Basically, I am wondering when am I supposed to assign a variable back to itself after applying a method/function to it, vs. simply applying the method. I generally always do the former. To illustrate, I want to know when to do:
a = a.strip()
and when to do:
But obviously not just for strip, and not for one specific object type.
Objects or data containers in Python can either be mutable or immutable.
For example, a tuple is immutable.
a = (1, 2)
If I wanted to change the
1 above to a
3, I won’t be able to. Python will throw an error. That’s what immutable means. We can’t change the values stored in those objects or containers (like a tuple).
However, some are mutable. Like lists.
a = [1, 2]
We can easily do -
a = 3
And the above will change the values in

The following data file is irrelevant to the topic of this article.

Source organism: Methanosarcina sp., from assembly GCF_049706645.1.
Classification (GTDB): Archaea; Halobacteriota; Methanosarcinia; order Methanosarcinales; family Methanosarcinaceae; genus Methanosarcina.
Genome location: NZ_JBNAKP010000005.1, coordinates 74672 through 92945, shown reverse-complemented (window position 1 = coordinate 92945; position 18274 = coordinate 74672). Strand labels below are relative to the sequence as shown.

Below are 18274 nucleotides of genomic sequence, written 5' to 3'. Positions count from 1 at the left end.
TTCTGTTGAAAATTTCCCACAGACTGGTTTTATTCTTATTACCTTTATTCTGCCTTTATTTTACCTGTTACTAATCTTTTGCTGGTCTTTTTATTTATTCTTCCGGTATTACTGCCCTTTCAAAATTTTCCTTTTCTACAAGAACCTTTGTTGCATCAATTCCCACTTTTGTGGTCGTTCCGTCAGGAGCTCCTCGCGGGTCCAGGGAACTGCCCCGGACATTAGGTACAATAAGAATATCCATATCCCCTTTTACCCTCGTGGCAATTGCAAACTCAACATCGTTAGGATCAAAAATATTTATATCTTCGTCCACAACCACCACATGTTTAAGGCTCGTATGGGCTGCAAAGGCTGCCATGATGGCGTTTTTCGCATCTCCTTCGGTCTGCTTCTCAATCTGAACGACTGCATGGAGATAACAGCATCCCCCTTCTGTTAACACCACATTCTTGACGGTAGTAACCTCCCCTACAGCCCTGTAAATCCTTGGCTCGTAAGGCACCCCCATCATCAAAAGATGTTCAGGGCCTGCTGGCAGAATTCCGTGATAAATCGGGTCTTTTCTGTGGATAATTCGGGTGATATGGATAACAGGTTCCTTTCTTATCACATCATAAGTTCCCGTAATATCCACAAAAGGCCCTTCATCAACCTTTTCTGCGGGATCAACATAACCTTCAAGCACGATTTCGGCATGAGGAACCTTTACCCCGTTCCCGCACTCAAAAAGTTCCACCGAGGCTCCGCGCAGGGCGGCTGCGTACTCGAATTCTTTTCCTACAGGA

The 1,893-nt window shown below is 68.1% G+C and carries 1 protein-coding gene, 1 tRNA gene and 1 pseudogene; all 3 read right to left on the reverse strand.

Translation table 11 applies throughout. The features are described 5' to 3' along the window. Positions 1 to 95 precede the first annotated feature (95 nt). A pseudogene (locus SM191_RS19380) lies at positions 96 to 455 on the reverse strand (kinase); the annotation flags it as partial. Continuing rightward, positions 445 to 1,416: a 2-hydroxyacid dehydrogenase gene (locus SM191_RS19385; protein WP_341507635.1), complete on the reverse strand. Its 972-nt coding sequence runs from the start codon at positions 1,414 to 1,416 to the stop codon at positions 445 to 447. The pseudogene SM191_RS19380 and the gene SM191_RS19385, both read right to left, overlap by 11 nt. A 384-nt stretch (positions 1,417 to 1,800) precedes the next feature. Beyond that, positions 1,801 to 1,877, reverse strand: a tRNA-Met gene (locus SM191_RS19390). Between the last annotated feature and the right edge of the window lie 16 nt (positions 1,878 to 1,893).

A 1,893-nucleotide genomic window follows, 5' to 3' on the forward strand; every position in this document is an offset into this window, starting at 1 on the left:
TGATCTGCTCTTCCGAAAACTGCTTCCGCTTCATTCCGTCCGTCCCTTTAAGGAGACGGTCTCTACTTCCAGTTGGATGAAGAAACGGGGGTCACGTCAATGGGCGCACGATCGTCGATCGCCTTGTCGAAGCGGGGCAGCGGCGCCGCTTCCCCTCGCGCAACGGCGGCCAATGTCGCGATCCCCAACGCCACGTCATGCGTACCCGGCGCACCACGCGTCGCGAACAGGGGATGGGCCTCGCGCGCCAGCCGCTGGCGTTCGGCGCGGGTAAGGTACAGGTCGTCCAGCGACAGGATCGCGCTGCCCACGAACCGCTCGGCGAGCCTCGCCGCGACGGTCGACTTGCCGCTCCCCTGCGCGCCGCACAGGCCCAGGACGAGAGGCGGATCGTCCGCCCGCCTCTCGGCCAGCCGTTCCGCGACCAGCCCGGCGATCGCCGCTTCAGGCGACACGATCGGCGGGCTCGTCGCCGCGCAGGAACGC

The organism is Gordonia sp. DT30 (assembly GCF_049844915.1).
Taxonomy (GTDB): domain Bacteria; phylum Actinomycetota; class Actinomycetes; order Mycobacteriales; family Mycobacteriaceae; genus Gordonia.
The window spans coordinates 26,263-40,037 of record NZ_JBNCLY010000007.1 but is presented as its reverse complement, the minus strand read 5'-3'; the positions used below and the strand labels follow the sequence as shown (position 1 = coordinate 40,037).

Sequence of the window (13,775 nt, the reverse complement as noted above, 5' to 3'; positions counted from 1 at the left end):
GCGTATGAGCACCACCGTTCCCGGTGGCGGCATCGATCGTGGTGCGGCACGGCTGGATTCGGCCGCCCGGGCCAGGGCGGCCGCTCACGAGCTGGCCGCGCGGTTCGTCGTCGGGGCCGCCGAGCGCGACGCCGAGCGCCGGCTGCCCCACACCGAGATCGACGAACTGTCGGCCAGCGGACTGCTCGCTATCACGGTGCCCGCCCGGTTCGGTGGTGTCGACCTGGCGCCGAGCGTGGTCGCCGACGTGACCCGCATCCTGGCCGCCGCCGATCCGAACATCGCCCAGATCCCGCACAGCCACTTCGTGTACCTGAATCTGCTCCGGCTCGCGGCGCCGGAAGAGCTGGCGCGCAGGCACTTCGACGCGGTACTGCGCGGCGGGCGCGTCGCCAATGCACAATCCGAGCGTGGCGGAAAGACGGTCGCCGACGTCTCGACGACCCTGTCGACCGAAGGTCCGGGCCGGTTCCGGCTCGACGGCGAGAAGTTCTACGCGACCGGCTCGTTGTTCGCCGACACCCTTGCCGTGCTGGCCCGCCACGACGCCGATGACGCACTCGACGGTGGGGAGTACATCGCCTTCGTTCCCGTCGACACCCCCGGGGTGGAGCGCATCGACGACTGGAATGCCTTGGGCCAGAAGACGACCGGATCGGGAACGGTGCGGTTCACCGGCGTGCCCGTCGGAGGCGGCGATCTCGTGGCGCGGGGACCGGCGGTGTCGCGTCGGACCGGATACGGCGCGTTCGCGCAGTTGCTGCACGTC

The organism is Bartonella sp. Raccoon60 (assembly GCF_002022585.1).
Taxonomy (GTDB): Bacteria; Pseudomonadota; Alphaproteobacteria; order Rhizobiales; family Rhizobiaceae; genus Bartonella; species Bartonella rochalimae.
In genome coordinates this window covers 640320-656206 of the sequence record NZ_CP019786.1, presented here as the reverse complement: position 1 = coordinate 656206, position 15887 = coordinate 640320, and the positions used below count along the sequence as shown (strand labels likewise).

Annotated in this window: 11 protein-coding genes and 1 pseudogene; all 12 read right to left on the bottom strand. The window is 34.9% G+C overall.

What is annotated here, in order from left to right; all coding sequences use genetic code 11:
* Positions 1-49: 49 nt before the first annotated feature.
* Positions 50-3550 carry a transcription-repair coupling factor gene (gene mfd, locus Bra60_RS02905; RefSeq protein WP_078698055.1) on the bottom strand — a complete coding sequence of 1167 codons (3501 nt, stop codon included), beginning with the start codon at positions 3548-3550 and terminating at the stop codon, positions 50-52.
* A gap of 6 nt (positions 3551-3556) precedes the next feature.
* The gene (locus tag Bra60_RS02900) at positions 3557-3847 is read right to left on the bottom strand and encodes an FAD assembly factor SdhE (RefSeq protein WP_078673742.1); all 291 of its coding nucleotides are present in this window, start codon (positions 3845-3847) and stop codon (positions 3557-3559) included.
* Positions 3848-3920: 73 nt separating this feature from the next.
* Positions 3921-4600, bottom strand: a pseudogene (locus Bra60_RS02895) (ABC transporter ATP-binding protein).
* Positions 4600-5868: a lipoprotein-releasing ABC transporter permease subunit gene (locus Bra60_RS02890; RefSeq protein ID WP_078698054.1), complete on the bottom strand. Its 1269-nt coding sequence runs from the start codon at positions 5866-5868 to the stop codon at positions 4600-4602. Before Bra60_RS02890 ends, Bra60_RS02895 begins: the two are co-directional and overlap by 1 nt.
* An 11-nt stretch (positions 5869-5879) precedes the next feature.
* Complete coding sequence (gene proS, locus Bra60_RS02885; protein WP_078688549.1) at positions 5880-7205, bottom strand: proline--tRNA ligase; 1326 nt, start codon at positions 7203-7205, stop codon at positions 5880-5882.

This is what marks the distinction. Underneath, it’s all to do with what is being stored in what bit of memory. Not something to go into detail at the moment.
When an object/data container is immutable then in order to modify it you have to re-assign it back to itself.
And when it’s mutable then some functions/methods can modify that object/container in-place.
So, it’s just a matter of knowing which ones are immutable and which aren’t. Which is not too difficult either. Mostly you need to know -
Mutable - list, dictionary, set
Immutable - int, float, decimal, bool, string, tuple
The above gives a broad overview of this. There might be instances where you will have to rely on simple googling and learn basic debugging skills to quickly identify whether what you are working with requires reassignment or not.